Air travel can be a humiliating, dehumanizing and even torturous experience — at least according to my e-mail inbox.
One piece of conventional wisdom has gone unchallenged during our ongoing debate about class, privilege and human dignity in air travel: that the elites sitting in the big seats are subsidizing everyone else’s low fares.
Maybe it’s time to challenge that conventional wisdom.
One of the most troubling travel stories of 2014 was a report that airlines are considering a new class of service — and I use the term “class” loosely — called economy “minus.”
They played by the rules, and lost. Now they want my help in righting a wrong.
“There were several events that made the trip less than enjoyable,” says Rod Mourant. “From our perspective, the most irritating were Delta’s attitude and their baggage policy. Through actual experience, we found out that Delta’s carry-on and checked baggage policies are a joke.”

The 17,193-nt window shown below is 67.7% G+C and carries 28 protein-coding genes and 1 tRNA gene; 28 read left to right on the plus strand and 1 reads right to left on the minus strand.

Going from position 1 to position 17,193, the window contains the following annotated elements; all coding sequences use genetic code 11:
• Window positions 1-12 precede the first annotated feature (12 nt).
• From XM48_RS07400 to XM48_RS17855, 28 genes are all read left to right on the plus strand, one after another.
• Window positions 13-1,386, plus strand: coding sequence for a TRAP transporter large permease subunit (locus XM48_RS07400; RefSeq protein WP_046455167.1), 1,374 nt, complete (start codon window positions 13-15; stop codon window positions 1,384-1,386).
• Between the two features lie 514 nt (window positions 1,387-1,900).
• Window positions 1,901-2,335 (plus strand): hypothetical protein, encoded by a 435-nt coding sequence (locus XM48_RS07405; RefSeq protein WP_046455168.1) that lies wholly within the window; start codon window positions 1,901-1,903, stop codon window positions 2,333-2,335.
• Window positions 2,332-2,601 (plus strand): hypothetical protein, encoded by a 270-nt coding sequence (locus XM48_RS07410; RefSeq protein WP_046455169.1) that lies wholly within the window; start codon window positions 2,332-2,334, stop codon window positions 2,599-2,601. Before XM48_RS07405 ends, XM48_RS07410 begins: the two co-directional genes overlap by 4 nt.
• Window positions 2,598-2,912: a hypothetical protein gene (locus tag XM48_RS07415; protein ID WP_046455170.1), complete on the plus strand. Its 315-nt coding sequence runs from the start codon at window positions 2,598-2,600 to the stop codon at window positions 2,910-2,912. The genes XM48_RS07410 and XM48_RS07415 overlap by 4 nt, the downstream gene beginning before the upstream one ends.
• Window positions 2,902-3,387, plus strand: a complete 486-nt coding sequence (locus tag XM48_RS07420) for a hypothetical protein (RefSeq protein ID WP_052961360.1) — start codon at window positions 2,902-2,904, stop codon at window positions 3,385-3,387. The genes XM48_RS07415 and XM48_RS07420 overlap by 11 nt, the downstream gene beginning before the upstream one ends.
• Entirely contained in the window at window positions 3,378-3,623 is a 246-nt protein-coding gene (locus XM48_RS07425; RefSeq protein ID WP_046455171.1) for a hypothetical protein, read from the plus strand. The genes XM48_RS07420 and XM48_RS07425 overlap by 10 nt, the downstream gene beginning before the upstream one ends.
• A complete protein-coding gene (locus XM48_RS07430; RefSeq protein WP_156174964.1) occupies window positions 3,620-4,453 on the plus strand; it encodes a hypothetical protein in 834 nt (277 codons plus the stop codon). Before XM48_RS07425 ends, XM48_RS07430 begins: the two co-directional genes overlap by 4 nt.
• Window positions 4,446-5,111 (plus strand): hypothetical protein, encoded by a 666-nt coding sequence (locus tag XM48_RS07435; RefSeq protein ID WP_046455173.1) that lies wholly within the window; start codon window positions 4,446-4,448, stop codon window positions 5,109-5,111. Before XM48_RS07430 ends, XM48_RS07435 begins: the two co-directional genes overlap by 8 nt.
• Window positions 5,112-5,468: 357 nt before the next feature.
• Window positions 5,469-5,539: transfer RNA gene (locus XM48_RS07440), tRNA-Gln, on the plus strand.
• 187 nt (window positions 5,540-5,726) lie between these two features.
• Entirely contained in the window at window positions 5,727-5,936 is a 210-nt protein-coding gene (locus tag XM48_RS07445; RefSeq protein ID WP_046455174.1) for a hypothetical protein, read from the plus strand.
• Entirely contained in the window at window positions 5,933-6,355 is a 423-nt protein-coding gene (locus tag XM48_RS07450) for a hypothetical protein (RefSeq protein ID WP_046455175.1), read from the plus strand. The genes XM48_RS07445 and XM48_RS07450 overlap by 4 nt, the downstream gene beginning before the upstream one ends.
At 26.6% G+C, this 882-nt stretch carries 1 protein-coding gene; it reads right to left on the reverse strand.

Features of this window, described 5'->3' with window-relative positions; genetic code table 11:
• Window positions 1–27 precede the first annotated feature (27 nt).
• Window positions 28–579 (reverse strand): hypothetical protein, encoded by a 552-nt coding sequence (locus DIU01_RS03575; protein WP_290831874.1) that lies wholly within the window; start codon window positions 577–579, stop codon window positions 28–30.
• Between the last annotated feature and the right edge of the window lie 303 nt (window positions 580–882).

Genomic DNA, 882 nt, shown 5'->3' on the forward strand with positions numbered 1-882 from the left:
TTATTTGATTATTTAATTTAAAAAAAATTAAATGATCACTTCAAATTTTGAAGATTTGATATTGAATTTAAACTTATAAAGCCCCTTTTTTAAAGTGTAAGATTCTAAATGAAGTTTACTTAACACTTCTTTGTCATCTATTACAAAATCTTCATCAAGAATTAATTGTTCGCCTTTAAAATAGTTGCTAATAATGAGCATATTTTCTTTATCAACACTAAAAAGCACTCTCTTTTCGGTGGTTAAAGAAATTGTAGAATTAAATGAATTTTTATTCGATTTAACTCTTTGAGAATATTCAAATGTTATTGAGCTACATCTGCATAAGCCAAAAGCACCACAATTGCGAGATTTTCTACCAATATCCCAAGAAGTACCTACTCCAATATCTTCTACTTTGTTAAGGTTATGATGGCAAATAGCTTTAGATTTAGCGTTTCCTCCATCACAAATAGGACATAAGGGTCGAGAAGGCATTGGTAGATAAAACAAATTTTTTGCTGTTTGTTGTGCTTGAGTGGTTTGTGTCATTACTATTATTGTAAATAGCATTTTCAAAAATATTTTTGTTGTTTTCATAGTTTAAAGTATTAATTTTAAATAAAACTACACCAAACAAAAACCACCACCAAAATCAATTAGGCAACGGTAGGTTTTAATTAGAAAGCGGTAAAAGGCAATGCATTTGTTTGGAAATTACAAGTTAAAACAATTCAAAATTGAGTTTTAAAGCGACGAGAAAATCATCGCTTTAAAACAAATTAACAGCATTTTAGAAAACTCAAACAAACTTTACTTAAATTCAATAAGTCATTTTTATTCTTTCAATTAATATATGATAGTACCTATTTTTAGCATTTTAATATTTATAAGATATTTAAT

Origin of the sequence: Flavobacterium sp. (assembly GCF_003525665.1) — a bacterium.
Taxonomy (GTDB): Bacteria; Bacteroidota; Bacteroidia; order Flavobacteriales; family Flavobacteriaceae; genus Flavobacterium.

With good reason: The seats have 38 inches of “pitch” and are 19 inches wide, a sharp contrast to the medieval 32 inches of legroom and 17 inches of seat space in economy class. (Seriously, folks, that should be illegal.)
But try as hard as they might, the Roccafortes couldn’t avoid Torture Class on their transatlantic flight.
“We arrived at Charles de Gaulle three hours before our flight to check in and were told that the flight was very full,” remembers Lisa Roccaforte. “The woman that checked us in told us we may be moved to business class.”